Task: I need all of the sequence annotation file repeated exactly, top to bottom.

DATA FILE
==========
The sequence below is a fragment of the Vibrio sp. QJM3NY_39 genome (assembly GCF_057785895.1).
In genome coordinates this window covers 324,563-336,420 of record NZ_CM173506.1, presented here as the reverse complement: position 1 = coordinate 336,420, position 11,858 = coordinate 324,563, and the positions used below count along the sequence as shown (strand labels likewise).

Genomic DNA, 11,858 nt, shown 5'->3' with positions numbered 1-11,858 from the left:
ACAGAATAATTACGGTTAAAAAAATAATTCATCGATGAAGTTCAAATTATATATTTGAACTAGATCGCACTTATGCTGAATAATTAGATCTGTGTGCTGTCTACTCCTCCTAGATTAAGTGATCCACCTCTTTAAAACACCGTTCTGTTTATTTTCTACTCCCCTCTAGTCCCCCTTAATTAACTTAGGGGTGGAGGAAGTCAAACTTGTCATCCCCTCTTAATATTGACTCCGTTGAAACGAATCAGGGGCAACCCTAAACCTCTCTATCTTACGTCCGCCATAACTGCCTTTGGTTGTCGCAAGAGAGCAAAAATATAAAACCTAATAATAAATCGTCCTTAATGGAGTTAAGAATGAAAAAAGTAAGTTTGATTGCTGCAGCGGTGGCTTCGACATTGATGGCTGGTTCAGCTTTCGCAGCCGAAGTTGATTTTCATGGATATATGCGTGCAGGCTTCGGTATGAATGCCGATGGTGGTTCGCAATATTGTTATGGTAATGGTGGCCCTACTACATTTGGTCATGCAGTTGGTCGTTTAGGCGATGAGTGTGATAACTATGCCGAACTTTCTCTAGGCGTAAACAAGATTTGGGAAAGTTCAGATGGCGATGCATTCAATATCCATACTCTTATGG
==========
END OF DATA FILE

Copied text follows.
The sequence below is a fragment of the Vibrio sp. QJM3NY_39 genome (assembly GCF_057785895.1).
In genome coordinates this window covers 324,563-336,420 of record NZ_CM173506.1, presented here as the reverse complement: position 1 = coordinate 336,420, position 11,858 = coordinate 324,563, and the positions used below count along the sequence as shown (strand labels likewise).

Genomic DNA, 11,858 nt, shown 5'->3' with positions numbered 1-11,858 from the left:
ACAGAATAATTACGGTTAAAAAAATAATTCATCGATGAAGTTCAAATTATATATTTGAACTAGATCGCACTTATGCTGAATAATTAGATCTGTGTGCTGTCTACTCCTCCTAGATTAAGTGATCCACCTCTTTAAAACACCGTTCTGTTTATTTTCTACTCCCCTCTAGTCCCCCTTAATTAACTTAGGGGTGGAGGAAGTCAAACTTGTCATCCCCTCTTAATATTGACTCCGTTGAAACGAATCAGGGGCAACCCTAAACCTCTCTATCTTACGTCCGCCATAACTGCCTTTGGTTGTCGCAAGAGAGCAAAAATATAAAACCTAATAATAAATCGTCCTTAATGGAGTTAAGAATGAAAAAAGTAAGTTTGATTGCTGCAGCGGTGGCTTCGACATTGATGGCTGGTTCAGCTTTCGCAGCCGAAGTTGATTTTCATGGATATATGCGTGCAGGCTTCGGTATGAATGCCGATGGTGGTTCGCAATATTGTTATGGTAATGGTGGCCCTACTACATTTGGTCATGCAGTTGGTCGTTTAGGCGATGAGTGTGATAACTATGCCGAACTTTCTCTAGGCGTAAACAAGATTTGGGAAAGTTCAGATGGCGATGCATTCAATATCCATACTCTTATGG